Those who are in a committed relationship with someone who is addicted to opioids know without a doubt that it is destructive. This article revolves around ways of dealing with an addict spouse. When a spouse is addicted to opioids many problems start to stem in a family. Addiction is a disease that is confusing, hurtful, and excessively overwhelming, so much so that it is difficult to understand that your spouse is under addiction. Look out for these signs to understand if your partner is an addict.
– Driving while intoxicated
– Prioritizing drugs over other responsibilities
– Disturbed finances due to excessive spending on drugs
– Putting other people’s lives at risk while intoxicated
– Struggling at work or job loss
– Being disconnected from the surroundings
Dealing with an addict spouse
Many people struggle to understand how to deal with a drug addict husband or wife. Here are some ways to deal with them:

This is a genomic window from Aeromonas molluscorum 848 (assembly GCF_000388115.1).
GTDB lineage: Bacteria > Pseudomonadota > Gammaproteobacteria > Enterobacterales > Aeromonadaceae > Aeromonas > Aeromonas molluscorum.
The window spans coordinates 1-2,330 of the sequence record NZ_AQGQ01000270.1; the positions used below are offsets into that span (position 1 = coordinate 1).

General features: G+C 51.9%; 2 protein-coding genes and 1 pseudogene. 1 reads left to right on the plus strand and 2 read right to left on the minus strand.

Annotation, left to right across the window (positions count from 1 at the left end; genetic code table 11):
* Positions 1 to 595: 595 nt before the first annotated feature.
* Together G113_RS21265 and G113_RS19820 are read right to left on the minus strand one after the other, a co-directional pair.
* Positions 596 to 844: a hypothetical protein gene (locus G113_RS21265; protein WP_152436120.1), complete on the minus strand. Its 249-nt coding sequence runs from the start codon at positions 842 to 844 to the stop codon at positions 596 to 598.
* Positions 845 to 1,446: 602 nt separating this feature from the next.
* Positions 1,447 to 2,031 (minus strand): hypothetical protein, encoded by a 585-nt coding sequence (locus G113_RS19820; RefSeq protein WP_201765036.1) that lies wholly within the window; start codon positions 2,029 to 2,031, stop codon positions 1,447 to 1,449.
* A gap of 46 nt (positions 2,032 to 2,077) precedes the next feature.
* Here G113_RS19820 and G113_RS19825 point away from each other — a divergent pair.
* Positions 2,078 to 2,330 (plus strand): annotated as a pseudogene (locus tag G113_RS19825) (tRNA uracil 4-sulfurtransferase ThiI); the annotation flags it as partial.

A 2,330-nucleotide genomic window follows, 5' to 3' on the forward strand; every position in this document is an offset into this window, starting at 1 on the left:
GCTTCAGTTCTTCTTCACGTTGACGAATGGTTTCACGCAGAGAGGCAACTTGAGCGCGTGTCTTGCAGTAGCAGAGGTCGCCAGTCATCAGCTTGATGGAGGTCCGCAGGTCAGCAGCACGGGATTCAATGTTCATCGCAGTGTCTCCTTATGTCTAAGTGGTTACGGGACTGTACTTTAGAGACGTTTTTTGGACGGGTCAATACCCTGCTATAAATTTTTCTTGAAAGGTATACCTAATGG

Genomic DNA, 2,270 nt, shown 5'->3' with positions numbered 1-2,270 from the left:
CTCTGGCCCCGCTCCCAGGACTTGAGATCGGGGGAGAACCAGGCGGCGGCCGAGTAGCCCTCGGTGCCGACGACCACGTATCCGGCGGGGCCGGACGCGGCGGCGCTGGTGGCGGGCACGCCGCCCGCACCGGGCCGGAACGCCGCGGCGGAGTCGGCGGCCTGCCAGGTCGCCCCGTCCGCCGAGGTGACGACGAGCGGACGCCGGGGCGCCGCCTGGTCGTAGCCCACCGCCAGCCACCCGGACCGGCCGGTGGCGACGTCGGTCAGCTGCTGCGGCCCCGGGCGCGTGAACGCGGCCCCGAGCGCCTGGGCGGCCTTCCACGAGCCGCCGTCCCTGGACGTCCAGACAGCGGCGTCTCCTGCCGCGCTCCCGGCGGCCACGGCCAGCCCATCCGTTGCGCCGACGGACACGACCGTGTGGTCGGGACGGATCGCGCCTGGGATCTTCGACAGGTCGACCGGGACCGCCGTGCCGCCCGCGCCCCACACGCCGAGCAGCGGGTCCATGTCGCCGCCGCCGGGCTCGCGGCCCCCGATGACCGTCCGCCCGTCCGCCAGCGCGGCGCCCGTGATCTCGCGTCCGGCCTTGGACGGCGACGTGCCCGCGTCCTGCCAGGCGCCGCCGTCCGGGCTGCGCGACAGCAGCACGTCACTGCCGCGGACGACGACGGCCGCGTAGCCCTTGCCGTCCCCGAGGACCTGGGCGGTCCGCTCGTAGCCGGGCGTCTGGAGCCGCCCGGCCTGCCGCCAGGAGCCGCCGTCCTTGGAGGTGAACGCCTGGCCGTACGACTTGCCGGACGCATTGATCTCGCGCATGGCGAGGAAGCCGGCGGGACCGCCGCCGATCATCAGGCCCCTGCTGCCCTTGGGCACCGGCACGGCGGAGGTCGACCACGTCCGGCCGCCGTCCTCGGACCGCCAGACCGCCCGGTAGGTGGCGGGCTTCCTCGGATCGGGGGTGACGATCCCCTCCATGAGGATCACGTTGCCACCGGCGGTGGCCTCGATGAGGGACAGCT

Know all you can about addiction – To help your partner, you should know all about opioid addiction and how it can be treated.
Connect with a support group – Join a support group to learn from experiences of others and mostly to connect with people in similar situations to understand that you are not alone.
Avoid Denial – Don’t pretend that there is no problem, face your partner’s addiction to your family’s well-being.
Take care of yourself – You cannot help an addict if you are not physically and mentally fit. Even though you are struggling with your partner’s addiction, take time out for yourself to remain physically healthy and mentally calm
Draw a line – It is great that you are helping your spouse deal with their addiction, but draw lines when it comes to financial, verbal, or physical abuse, and then decide what’s best for you, even if it is quitting the relationship
When trying to understand how to deal with a drug addict boyfriend, girlfriend, or spouse, we tend to center our whole life around that person. While it is important to help the ones you love, you should not sacrifice yourself completely in doing so. In that case, you have two casualties rather than one.